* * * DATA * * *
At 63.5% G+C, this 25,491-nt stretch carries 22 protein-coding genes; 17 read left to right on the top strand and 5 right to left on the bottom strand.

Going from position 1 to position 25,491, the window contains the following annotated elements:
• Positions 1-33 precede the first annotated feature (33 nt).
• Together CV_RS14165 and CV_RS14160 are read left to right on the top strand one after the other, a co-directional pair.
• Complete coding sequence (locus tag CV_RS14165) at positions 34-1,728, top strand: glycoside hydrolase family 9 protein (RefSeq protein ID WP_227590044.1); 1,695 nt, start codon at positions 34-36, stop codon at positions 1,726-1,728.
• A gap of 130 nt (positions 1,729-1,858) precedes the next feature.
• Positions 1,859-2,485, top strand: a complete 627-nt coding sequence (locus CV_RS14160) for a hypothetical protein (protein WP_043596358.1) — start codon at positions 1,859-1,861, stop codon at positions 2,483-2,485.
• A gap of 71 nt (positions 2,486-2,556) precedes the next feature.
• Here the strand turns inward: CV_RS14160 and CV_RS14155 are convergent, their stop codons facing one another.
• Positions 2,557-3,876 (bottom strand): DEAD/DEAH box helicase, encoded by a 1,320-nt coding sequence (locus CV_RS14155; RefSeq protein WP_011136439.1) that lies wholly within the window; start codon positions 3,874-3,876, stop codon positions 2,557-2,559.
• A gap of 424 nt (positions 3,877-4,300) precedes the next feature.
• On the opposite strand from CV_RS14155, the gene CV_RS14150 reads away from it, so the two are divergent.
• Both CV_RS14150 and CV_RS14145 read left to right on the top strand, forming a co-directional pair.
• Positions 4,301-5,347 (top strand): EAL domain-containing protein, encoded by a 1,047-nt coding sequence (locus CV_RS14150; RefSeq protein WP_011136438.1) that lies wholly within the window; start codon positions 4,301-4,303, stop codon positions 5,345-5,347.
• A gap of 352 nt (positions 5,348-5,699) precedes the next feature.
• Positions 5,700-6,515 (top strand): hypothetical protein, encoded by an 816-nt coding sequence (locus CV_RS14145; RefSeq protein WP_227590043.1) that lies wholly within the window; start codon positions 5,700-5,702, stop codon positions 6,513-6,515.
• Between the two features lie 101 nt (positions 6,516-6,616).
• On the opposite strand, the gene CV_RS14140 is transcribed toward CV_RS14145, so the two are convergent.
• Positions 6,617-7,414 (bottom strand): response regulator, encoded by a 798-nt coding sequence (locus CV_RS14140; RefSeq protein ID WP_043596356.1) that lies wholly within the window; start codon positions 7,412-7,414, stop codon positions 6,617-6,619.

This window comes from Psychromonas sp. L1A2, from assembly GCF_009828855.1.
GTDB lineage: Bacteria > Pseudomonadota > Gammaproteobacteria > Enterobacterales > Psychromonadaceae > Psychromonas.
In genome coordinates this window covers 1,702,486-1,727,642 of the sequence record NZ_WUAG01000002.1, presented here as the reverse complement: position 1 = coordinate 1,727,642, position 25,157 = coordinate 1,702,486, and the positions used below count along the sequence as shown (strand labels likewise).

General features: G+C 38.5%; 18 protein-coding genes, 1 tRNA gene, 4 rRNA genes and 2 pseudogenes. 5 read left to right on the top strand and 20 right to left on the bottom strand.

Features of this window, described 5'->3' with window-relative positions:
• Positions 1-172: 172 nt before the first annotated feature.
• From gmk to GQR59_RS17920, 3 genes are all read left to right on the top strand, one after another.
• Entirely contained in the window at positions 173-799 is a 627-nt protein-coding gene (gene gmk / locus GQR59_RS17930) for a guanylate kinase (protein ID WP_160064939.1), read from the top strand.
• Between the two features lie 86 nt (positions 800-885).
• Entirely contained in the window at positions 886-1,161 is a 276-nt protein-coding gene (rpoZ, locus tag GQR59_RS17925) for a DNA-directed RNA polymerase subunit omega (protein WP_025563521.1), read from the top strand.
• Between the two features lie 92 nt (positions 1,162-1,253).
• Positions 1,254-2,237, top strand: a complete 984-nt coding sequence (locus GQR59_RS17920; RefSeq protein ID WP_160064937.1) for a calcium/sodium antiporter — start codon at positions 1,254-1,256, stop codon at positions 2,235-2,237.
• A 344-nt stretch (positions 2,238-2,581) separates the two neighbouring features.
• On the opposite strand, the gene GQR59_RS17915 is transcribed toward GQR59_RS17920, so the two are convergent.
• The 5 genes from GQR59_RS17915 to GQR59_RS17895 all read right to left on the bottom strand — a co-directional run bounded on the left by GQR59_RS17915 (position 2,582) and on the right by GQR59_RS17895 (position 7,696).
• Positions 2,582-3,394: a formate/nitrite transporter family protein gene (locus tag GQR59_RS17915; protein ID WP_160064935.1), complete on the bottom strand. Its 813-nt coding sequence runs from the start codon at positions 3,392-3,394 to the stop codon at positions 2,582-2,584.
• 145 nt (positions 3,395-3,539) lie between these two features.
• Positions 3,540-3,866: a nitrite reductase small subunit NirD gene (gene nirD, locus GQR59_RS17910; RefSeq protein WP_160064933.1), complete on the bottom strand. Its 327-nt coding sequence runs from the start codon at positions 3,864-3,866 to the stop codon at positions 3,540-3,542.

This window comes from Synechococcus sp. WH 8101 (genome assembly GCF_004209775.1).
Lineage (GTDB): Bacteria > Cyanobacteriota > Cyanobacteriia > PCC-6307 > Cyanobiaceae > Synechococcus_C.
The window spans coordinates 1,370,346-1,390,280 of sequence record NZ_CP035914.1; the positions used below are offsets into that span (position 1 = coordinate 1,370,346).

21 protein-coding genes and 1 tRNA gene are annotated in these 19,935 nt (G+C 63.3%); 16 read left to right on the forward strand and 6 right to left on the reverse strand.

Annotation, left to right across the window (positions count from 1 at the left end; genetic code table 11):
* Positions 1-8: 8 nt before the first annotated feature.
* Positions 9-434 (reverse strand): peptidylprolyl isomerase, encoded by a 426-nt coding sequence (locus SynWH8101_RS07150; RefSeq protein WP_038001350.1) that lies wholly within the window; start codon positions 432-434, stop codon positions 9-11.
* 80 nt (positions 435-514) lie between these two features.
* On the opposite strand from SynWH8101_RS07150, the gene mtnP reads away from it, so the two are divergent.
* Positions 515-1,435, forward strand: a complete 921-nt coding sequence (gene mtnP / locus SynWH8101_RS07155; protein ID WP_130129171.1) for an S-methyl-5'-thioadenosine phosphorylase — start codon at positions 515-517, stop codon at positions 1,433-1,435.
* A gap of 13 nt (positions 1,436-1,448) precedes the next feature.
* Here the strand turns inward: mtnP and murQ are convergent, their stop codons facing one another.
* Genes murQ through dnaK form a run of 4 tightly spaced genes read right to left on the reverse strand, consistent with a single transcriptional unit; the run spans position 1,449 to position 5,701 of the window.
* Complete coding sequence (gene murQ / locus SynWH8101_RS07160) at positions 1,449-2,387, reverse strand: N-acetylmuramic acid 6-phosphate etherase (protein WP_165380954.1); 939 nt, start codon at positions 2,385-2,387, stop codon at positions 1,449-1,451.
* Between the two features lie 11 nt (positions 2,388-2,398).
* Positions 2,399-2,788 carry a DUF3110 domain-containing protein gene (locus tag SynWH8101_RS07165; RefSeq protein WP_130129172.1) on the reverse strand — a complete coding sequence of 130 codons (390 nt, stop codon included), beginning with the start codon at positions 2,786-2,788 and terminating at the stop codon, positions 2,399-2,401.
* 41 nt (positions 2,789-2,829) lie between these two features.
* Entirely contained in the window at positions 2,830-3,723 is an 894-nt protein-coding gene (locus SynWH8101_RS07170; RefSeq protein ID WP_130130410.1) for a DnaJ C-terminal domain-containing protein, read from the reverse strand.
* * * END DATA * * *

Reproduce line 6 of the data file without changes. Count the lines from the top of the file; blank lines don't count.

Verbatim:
• A gap of 130 nt (positions 1,729-1,858) precedes the next feature.